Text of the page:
Time To Fix Patents

The Economist on innovation

Patents are supposed to spread knowledge, by obliging holders to lay out their innovation for all to see; they often fail, because patent-lawyers are masters of obfuscation. Instead, the system has created a parasitic ecology of trolls and defensive patent-holders, who aim to block innovation, or at least to stand in its way unless they can grab a share of the spoils. An early study found that newcomers to the semiconductor business had to buy licences from incumbents for as much as $200m. Patents should spur bursts of innovation; instead, they are used to lock in incumbents’ advantages.
The patent system is expensive. A decade-old study reckons that in 2005, without the temporary monopoly patents bestow, America might have saved three-quarters of its $210 billion bill for prescription drugs. The expense would be worth it if patents brought innovation and prosperity. They don’t.
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Antonio Ortiz

Antonio Ortiz has always been an autodidact with an eclectic array of interests. Fascinated with technology, advertising and culture he has forged a career that combines them all. In 1991 Antonio developed one of the very first websites to market the arts. It was text based, only available to computer scientists, and increased attendance to the Rutgers Arts Center where he had truly begun his professional career. Since then Antonio has been an early adopter and innovator merging technology and marketing with his passion for art, culture and entertainment. For a more in-depth look at those passions, visit SmarterCreativity.com.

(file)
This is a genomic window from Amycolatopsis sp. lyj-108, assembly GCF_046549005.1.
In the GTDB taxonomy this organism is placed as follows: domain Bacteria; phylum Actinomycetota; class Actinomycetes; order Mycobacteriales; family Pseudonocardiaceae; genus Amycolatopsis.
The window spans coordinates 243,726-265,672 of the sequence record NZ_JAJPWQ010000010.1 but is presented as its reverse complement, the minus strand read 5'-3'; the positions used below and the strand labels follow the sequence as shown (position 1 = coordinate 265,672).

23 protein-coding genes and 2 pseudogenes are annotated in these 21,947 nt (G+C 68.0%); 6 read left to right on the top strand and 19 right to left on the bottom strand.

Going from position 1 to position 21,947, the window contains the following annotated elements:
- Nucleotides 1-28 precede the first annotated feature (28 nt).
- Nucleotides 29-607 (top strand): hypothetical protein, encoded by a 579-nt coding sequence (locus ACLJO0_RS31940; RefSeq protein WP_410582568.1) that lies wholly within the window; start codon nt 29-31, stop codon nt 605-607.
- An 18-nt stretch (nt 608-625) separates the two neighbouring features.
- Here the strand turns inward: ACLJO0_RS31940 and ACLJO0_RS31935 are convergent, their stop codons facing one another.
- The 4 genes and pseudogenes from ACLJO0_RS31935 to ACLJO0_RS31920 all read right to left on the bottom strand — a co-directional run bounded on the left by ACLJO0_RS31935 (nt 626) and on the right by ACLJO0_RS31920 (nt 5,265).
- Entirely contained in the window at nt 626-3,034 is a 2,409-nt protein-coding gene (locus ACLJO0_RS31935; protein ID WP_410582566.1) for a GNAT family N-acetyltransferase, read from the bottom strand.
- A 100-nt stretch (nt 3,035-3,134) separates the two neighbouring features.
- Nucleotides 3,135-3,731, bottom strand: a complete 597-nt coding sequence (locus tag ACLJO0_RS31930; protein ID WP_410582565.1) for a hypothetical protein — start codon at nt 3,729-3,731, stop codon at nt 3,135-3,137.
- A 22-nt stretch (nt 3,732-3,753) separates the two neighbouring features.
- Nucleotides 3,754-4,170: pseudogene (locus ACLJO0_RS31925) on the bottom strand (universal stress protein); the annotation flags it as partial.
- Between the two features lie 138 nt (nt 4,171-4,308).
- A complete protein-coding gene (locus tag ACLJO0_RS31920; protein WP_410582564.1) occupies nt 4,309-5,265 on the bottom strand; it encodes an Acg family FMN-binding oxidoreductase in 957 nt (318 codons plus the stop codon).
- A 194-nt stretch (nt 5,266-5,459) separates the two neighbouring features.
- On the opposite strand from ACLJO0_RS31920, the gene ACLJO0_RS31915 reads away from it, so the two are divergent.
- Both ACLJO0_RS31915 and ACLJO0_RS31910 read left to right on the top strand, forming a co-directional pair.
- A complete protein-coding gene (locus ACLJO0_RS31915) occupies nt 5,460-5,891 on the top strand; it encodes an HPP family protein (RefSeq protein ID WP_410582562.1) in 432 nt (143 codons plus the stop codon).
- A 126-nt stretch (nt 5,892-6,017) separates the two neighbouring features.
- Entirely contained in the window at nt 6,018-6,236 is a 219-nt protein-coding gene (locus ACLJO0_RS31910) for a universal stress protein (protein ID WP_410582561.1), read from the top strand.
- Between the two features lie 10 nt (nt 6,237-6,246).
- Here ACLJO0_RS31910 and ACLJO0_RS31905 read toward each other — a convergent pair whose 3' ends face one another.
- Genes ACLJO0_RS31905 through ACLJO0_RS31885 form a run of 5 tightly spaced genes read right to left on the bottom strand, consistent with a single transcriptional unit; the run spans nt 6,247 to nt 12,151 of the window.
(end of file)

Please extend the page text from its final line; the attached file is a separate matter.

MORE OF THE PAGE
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Teaching Machines to Understand Us

The first time Yann LeCun revolutionized artificial intelligence, it was a false dawn. It was 1995, and for almost a decade, the young Frenchman had been dedicated to what many computer scientists considered a bad idea: that crudely mimicking certain features of the brain was the best way to bring about intelligent machines. But LeCun had shown that this approach could produce something strikingly smart—and useful. Working at Bell Labs, he made software that roughly simulated neurons and learned to read handwritten text by looking at many different examples. Bell Labs’ corporate parent, AT&T, used it to sell the first machines capable of reading the handwriting on checks and written forms. To LeCun and a few fellow believers in artificial neural networks, it seemed to mark the beginning of an era in which machines could learn many other skills previously limited to humans. It wasn’t.

That's how the fantastic featured story by Tom Simonite begins in the latest issue of MIT Technology Review. It is definitely worth the read. 

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Antonio Ortiz

Antonio Ortiz has always been an autodidact with an eclectic array of interests. Fascinated with technology, advertising and culture he has forged a career that combines them all. In 1991 Antonio developed one of the very first websites to market the arts. It was text based, only available to computer scientists, and increased attendance to the Rutgers Arts Center where he had truly begun his professional career. Since then Antonio has been an early adopter and innovator merging technology and marketing with his passion for art, culture and entertainment. For a more in-depth look at those passions, visit SmarterCreativity.com.